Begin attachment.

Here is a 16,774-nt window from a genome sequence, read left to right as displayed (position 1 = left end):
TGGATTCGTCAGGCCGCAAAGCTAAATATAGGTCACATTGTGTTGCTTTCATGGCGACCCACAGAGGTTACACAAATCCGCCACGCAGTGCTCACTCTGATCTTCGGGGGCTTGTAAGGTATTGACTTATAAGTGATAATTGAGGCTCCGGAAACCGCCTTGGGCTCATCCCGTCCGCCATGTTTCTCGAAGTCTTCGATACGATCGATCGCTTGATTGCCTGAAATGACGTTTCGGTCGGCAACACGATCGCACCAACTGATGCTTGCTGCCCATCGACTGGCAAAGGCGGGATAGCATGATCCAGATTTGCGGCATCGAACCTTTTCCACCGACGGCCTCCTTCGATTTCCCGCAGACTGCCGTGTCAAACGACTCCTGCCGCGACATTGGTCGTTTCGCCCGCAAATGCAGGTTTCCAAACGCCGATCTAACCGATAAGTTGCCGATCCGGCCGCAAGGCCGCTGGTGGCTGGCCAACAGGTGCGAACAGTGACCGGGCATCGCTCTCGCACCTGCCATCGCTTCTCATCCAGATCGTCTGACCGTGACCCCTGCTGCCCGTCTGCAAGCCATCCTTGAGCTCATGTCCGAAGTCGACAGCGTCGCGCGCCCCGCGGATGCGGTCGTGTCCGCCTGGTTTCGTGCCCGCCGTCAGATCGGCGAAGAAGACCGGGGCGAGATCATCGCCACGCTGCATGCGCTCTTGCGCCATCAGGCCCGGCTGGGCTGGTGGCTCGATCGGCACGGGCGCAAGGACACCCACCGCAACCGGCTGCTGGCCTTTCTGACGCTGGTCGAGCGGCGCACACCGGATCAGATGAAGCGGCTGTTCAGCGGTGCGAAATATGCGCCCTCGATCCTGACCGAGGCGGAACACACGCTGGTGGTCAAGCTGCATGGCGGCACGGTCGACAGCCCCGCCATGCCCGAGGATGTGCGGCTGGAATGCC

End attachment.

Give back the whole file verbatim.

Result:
Here is a 16,774-nt window from a genome sequence, read left to right as displayed (position 1 = left end):
TGGATTCGTCAGGCCGCAAAGCTAAATATAGGTCACATTGTGTTGCTTTCATGGCGACCCACAGAGGTTACACAAATCCGCCACGCAGTGCTCACTCTGATCTTCGGGGGCTTGTAAGGTATTGACTTATAAGTGATAATTGAGGCTCCGGAAACCGCCTTGGGCTCATCCCGTCCGCCATGTTTCTCGAAGTCTTCGATACGATCGATCGCTTGATTGCCTGAAATGACGTTTCGGTCGGCAACACGATCGCACCAACTGATGCTTGCTGCCCATCGACTGGCAAAGGCGGGATAGCATGATCCAGATTTGCGGCATCGAACCTTTTCCACCGACGGCCTCCTTCGATTTCCCGCAGACTGCCGTGTCAAACGACTCCTGCCGCGACATTGGTCGTTTCGCCCGCAAATGCAGGTTTCCAAACGCCGATCTAACCGATAAGTTGCCGATCCGGCCGCAAGGCCGCTGGTGGCTGGCCAACAGGTGCGAACAGTGACCGGGCATCGCTCTCGCACCTGCCATCGCTTCTCATCCAGATCGTCTGACCGTGACCCCTGCTGCCCGTCTGCAAGCCATCCTTGAGCTCATGTCCGAAGTCGACAGCGTCGCGCGCCCCGCGGATGCGGTCGTGTCCGCCTGGTTTCGTGCCCGCCGTCAGATCGGCGAAGAAGACCGGGGCGAGATCATCGCCACGCTGCATGCGCTCTTGCGCCATCAGGCCCGGCTGGGCTGGTGGCTCGATCGGCACGGGCGCAAGGACACCCACCGCAACCGGCTGCTGGCCTTTCTGACGCTGGTCGAGCGGCGCACACCGGATCAGATGAAGCGGCTGTTCAGCGGTGCGAAATATGCGCCCTCGATCCTGACCGAGGCGGAACACACGCTGGTGGTCAAGCTGCATGGCGGCACGGTCGACAGCCCCGCCATGCCCGAGGATGTGCGGCTGGAATGCC